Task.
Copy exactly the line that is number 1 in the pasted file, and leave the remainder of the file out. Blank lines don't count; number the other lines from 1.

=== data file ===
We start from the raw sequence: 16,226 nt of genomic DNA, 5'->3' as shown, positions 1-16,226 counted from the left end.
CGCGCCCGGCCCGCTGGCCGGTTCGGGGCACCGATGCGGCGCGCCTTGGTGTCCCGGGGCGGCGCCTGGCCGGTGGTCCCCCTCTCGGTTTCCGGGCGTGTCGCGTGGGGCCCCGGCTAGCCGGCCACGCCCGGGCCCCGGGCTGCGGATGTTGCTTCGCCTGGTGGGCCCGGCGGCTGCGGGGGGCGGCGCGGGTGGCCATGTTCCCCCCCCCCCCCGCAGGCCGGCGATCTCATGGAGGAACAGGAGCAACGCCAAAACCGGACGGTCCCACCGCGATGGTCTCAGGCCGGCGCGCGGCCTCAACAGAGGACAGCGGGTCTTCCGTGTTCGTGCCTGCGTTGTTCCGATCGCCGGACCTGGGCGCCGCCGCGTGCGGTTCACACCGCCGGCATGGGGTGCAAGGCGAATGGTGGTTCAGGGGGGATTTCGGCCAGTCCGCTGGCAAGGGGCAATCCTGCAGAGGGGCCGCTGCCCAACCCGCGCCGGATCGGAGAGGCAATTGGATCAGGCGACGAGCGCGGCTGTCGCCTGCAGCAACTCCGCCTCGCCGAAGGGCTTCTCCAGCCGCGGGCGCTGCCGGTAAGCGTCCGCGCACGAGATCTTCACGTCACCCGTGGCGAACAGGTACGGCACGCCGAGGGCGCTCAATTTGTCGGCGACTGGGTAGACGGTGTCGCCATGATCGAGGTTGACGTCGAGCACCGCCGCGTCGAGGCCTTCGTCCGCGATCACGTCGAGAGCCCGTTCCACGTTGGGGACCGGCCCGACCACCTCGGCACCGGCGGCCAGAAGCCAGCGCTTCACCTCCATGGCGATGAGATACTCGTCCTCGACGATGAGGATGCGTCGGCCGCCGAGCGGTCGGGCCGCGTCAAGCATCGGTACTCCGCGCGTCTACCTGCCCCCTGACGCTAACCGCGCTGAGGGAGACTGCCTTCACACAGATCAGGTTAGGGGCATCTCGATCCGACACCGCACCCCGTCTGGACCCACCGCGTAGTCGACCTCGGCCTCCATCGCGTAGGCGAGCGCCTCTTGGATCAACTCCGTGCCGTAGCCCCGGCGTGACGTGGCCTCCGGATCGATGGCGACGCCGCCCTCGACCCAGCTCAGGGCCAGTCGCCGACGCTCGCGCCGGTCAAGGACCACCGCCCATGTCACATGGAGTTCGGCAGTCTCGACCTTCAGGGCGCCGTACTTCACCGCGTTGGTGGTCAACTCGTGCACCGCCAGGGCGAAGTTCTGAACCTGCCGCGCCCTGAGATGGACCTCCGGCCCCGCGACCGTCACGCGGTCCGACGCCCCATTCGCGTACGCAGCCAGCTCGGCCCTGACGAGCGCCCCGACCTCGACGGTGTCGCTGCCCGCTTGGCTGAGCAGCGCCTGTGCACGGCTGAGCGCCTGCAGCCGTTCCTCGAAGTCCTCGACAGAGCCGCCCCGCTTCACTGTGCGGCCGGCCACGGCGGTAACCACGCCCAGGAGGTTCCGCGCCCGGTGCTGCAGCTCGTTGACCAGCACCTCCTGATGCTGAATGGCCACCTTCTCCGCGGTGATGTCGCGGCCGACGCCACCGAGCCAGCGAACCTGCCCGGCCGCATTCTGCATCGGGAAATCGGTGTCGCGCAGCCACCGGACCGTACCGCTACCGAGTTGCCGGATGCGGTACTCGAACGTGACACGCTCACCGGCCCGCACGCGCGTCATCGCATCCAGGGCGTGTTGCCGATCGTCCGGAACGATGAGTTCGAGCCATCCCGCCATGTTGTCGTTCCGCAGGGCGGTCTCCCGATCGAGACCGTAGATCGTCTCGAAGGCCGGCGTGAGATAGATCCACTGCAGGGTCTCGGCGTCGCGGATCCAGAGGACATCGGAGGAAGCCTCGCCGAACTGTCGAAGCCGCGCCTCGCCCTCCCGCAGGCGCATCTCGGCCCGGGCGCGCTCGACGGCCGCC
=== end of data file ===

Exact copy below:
We start from the raw sequence: 16,226 nt of genomic DNA, 5'->3' as shown, positions 1-16,226 counted from the left end.